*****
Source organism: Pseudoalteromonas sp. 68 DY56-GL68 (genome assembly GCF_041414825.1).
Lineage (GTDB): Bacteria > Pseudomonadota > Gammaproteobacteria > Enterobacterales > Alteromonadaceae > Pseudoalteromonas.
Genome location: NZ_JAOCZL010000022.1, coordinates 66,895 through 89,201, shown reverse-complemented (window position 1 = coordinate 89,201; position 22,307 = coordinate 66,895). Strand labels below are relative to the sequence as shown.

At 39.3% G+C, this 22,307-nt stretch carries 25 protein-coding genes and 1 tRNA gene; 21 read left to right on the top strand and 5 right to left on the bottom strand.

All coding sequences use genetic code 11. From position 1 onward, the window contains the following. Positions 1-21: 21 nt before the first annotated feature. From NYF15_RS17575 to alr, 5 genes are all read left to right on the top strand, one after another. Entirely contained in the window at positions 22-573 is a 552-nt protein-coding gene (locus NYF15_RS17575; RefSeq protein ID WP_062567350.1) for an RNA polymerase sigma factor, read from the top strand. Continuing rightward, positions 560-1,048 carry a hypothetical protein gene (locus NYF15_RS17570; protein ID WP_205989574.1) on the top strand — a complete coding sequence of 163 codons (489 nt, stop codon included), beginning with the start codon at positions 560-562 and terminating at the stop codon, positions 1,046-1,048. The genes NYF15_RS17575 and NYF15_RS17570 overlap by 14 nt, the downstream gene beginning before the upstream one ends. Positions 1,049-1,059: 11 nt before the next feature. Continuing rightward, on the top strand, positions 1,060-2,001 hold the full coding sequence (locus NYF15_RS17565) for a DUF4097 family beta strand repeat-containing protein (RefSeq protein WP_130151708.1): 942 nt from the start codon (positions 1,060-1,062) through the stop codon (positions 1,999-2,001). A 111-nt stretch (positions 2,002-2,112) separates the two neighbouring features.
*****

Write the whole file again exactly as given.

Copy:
Source organism: Pseudoalteromonas sp. 68 DY56-GL68 (genome assembly GCF_041414825.1).
Lineage (GTDB): Bacteria > Pseudomonadota > Gammaproteobacteria > Enterobacterales > Alteromonadaceae > Pseudoalteromonas.
Genome location: NZ_JAOCZL010000022.1, coordinates 66,895 through 89,201, shown reverse-complemented (window position 1 = coordinate 89,201; position 22,307 = coordinate 66,895). Strand labels below are relative to the sequence as shown.

At 39.3% G+C, this 22,307-nt stretch carries 25 protein-coding genes and 1 tRNA gene; 21 read left to right on the top strand and 5 right to left on the bottom strand.

All coding sequences use genetic code 11. From position 1 onward, the window contains the following. Positions 1-21: 21 nt before the first annotated feature. From NYF15_RS17575 to alr, 5 genes are all read left to right on the top strand, one after another. Entirely contained in the window at positions 22-573 is a 552-nt protein-coding gene (locus NYF15_RS17575; RefSeq protein ID WP_062567350.1) for an RNA polymerase sigma factor, read from the top strand. Continuing rightward, positions 560-1,048 carry a hypothetical protein gene (locus NYF15_RS17570; protein ID WP_205989574.1) on the top strand — a complete coding sequence of 163 codons (489 nt, stop codon included), beginning with the start codon at positions 560-562 and terminating at the stop codon, positions 1,046-1,048. The genes NYF15_RS17575 and NYF15_RS17570 overlap by 14 nt, the downstream gene beginning before the upstream one ends. Positions 1,049-1,059: 11 nt before the next feature. Continuing rightward, on the top strand, positions 1,060-2,001 hold the full coding sequence (locus NYF15_RS17565) for a DUF4097 family beta strand repeat-containing protein (RefSeq protein WP_130151708.1): 942 nt from the start codon (positions 1,060-1,062) through the stop codon (positions 1,999-2,001). A 111-nt stretch (positions 2,002-2,112) separates the two neighbouring features.